Retailers face jail, unlimited fines as PEGI games rating system takes over

Retailers that sell inappropriate video games to children in the UK are now liable to be fined or even imprisoned, after the old British Board of Film Classification (BBFC) system was ditched in favour of a stricter new set of rules provided by the Pan European Game Information scheme (PEGI).

For the first time, the sale of games given a 12-rating to underage buyers is punishable with monetary penalties and even prison sentences, with vendors found breaking the new laws liable to be docked up to £5,000 and spend a maximum of six years in jail. Those who sell titles without the appropriate certificate will be looking at an unlimited fine and up to two-years in chokey.

Previously, the BBFC and the PEGI had existed side by side, with only 15 and 18 certificates being subject to the law. Supporters of the change say that the move to a single system will avoid the confusion generated when the two authorities ventured different assessments in the past, thus helping to ensure that parents and consumers are reliably and consistently informed.

"Today's simplification of the ratings system benefits both industry and consumers and will help ensure that the millions of games sold in the UK each year are being played by the audiences they were intended for," said culture minister Ed Vaizey.

Game ratings of 3 and 7 will also be in place but won't fall under the law. In addition, small diagrams will be introduced to give shoppers specific guidance on content, with sex, drugs, fear, gambling/online gaming, bad language, discrimination and violence levels all indicated.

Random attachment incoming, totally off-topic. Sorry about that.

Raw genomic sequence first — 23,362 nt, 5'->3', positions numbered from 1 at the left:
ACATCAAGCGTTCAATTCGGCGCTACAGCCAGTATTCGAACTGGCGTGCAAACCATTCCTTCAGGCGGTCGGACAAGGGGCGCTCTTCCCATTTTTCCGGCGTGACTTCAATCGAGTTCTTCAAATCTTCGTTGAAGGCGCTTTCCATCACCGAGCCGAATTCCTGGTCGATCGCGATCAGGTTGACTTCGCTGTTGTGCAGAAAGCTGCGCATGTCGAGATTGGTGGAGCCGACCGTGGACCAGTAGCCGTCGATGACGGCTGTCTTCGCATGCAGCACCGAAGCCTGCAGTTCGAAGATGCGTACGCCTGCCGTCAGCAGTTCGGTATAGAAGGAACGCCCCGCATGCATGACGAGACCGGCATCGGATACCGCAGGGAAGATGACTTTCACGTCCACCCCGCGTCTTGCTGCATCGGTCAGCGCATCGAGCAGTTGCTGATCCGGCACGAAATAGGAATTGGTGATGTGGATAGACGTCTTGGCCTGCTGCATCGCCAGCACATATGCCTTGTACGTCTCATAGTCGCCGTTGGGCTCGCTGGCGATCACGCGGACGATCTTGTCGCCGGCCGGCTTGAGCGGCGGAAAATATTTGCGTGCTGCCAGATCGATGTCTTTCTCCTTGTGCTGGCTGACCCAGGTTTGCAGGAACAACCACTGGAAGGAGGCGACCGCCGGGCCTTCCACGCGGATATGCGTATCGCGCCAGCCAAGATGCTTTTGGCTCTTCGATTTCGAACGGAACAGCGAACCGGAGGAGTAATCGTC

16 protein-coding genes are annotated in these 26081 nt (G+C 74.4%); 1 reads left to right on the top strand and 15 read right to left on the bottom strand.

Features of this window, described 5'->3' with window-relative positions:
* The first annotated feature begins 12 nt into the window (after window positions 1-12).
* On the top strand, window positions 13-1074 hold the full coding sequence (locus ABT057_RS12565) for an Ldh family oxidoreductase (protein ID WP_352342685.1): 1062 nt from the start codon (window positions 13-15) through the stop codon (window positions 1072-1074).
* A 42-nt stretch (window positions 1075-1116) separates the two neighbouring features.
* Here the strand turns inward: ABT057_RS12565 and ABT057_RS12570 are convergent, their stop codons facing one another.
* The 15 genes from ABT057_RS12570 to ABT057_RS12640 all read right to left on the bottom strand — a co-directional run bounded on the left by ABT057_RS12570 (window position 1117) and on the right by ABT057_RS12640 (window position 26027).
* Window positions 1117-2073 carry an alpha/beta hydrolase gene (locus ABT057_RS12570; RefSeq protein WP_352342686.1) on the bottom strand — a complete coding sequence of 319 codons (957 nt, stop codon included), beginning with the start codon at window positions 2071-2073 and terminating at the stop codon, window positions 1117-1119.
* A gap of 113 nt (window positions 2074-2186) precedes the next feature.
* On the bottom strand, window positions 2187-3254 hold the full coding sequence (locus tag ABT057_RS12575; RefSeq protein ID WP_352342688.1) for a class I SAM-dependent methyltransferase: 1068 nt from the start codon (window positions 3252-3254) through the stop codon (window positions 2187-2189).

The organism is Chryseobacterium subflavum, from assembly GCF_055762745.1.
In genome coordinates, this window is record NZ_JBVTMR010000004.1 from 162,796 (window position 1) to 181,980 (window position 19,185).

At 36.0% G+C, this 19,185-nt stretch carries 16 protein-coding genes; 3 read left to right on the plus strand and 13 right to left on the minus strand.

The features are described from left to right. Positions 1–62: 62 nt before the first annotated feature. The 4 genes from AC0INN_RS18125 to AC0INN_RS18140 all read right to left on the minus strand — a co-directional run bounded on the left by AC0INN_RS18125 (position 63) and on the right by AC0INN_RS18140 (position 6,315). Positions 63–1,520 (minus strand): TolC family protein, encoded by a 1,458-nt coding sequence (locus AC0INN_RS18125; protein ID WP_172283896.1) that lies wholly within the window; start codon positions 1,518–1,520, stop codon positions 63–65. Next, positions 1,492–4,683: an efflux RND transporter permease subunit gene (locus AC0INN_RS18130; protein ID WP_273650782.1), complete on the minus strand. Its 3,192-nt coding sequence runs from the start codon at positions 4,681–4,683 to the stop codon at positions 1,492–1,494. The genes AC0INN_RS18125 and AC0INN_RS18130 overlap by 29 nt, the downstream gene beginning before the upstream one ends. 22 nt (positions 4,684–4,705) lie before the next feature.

The final ratings themselves will be determined by the UK's Video Standards Council (VSC) under the PEGI system which, although a Europe-wide initiative, will allow the VSC to offer a rating that conflicts with other age designations if it is particular to 'UK sensitivities' – for instance, a game that involves beating up royals might have a higher rating in monarchic countries than in republics.

"This news is very welcome and finally gives us the mandate to undertake the role of statutory video games regulator in the UK," said Baroness Shepherd, the VSC's chair.

"The VSC is fully prepared and ready to carry out the vital role of providing consumers with a single, straightforward games rating system whilst ensuring that child-safety remains our first priority," she added.

According to the PEGI website, the 12 certificate will be applied to video games that "show violence of a slightly more graphic nature towards fantasy character[s] and/or non graphic violence towards human-looking characters and recognisable animals." It will also take into consideration "nudity of a slightly more graphic nature" while bad language must be no worse than "mild."

The move to the PEGI scheme began back in May, when the government commenced the Parliamentary proceedings necessary to affect the change - though discussion about sole implementation of the pan-European system dates as far back as 2009.

In the past, games like Grand Theft Auto, Assasin's Creed, and Manhunt have been slapped with the highest 18 rating, while titles like Tony Hawk's Pro Skater, The Amazing Spiderman, and The Sims 3 have fallen under the 12 designation.

There will be a transitional period to ensure the new regulations are properly understood with a view to ensuring long-term compliance.